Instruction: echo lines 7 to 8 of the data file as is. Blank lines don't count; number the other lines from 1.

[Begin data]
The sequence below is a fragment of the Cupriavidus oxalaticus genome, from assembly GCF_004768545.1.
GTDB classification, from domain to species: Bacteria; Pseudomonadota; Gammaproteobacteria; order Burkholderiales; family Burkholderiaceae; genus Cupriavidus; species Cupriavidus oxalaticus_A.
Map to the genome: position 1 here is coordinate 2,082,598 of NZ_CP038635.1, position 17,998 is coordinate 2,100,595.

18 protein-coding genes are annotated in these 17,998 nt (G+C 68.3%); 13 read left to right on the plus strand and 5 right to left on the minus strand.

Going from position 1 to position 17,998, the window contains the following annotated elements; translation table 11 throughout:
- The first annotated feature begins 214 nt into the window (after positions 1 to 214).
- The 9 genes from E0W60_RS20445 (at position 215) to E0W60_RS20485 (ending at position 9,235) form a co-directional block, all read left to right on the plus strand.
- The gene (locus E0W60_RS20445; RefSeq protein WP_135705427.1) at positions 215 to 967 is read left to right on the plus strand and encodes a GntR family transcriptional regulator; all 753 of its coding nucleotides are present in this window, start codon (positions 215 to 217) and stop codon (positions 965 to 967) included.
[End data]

- The 9 genes from E0W60_RS20445 (at position 215) to E0W60_RS20485 (ending at position 9,235) form a co-directional block, all read left to right on the plus strand.
- The gene (locus E0W60_RS20445; RefSeq protein WP_135705427.1) at positions 215 to 967 is read left to right on the plus strand and encodes a GntR family transcriptional regulator; all 753 of its coding nucleotides are present in this window, start codon (positions 215 to 217) and stop codon (positions 965 to 967) included.